Multi Chassis Trunking (MCT)Terminologies

Rashmi Bhardwaj | Blog,Routing & Switching

MCT is the abbreviation for Multi Chassis Trunking in Brocade switching platform. With MCT, member links of the LAG are connected to two chassis. MCT is designed to increase network resilience and performance.

All links are active henceforth increasing the bandwidth in addition to meeting milliseconds failover after MCT link failure or MCT switch failure.multi chassis trunking

Related- MLAG (Multi-Chassis LAG)


Multi Chassis Trunking (MCT) related terminologies

Below are some of Multi Chassis Trunking related terms for anyone working on Brocade Switch family and planning to configure or design MCT considering Resiliency and sub-second failover in network –

Related- FDP in Brocade

  • MCT peer switches: A pair of switches connected as peers through the ICL. The LAG interface is spread across two MCT peer switches and it acts as the single logical endpoint to the MCT client.
  • MCT client: The Multi Chassis Trunking client is the device that connects with MCT peer switches through an IEEE 802.3ad link. It can be a switch or an endpoint server host in the single-level MCT topology or another pair of MCT switches in a multi-tier MCT topology.
  • MCT Inter-Chassis Link (ICL): A single-port or multi-port GbE or 10 GbE interface between the two MCT peer switches. This link is typically a standard IEEE 802.3ad Link Aggregation interface. ICL ports should not be untagged members of any VLAN. The ICL is a tagged Layer 2 link, which carries packets for multiple VLANs. MCT VLANs are the VLANs on which MCT clients are operating. On the Brocade NetIron XMR or Brocade MLX series, non-MCT VLANs can co-exist with MCT VLANs on the ICL. However, on the Brocade NetIron CES and Brocade NetIron CER, only MCT VLANs are carried over ICL.
  • MCT Cluster Communication Protocol (CCP): A Brocade proprietary protocol that provides reliable, point-to-point transport to synchronize information between peers. CCP comprises two main components: CCP peer management and CCP client management. CCP peer management deals with establishing, and maintaining TCP transport session between peers, while CCP client management provides event-based, reliable packet transport to CCP peers.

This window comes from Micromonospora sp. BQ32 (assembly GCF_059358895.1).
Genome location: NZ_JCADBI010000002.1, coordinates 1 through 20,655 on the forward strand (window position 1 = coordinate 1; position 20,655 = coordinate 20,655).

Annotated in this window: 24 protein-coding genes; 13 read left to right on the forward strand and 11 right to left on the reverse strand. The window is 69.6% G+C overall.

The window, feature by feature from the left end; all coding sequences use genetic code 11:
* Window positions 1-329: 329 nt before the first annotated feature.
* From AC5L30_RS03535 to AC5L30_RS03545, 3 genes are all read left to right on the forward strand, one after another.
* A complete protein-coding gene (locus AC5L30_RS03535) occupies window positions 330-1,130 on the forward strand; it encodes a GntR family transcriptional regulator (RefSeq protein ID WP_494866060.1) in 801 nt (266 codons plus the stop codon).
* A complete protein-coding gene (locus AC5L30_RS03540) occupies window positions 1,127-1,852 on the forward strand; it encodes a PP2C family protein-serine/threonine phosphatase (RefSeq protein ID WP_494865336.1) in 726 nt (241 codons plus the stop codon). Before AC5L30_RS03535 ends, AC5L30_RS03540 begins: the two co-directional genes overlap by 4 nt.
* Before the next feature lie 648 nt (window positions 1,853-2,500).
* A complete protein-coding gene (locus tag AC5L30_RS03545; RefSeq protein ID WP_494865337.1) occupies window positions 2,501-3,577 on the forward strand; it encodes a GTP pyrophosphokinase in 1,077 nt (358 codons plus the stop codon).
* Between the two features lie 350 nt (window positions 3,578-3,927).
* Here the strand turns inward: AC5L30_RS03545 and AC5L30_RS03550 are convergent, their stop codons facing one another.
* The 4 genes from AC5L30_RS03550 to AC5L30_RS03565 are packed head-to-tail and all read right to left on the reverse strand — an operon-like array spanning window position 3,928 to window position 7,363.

• MCT Cluster Client Edge Port (CCEP): A physical port on one of the MCT peer switches that is a member of the LAG interface to the MCT client. To have a running MCT instance, at least one Link Aggregation Interface is needed with a member port on each peer switch.
  • MCT Cluster Edge Port (CEP): A port on MCT peer switches that is neither a Cluster Client Edge Port nor an ICL port.
  • MCT VLANs: VLANs on which MCT clients are operating. These VLANs are explicitly configured in the MCT configuration by the user. NOTE: For MCT VLANs, MAC learning is disabled on ICL ports, while MAC learning is enabled on ICL port for non-MCT VLANs.
  • MCT Session VLANs: The VLAN used by the cluster for control operations. CCP protocol runs over this VLAN. The interface can be a single link or LAG port. If it is LAG port, it should be the primary port of the LAG. Note: MCT session VLAN’s subnet will not be distributed in routing protocols using redistribute commands
  • RBridge ID: RBridge ID is a value assigned to MCT nodes and clients to uniquely identify them, and helps in associating Source MAC with an MCT node.
  • MDUP: MAC Database Update Protocol
  • CL: Cluster Local MACs


Reference –


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